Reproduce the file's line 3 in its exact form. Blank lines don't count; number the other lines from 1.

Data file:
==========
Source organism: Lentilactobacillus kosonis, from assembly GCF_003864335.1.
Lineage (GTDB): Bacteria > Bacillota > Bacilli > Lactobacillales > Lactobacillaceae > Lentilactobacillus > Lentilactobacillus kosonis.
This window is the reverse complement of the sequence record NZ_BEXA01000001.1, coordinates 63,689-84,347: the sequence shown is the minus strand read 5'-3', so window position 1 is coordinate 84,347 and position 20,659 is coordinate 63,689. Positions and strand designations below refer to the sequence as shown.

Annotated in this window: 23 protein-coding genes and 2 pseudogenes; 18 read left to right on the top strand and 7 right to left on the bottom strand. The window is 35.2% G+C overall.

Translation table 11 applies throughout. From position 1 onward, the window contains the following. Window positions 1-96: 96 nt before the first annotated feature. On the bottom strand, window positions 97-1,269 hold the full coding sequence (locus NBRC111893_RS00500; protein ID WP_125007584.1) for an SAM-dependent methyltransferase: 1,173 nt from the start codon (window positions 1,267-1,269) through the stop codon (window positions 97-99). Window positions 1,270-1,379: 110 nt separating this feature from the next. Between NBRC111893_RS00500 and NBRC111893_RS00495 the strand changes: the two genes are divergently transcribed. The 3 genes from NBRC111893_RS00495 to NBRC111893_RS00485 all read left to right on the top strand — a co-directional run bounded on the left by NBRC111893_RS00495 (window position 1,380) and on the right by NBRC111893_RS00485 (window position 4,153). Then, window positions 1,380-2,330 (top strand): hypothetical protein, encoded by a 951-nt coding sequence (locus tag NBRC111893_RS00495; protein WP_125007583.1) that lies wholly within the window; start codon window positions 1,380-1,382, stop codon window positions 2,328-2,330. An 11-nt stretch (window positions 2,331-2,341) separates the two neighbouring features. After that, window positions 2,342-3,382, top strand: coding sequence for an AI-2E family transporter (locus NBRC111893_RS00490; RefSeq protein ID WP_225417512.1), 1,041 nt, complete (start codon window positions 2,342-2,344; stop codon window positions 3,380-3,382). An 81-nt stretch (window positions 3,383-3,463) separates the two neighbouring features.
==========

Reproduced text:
This window is the reverse complement of the sequence record NZ_BEXA01000001.1, coordinates 63,689-84,347: the sequence shown is the minus strand read 5'-3', so window position 1 is coordinate 84,347 and position 20,659 is coordinate 63,689. Positions and strand designations below refer to the sequence as shown.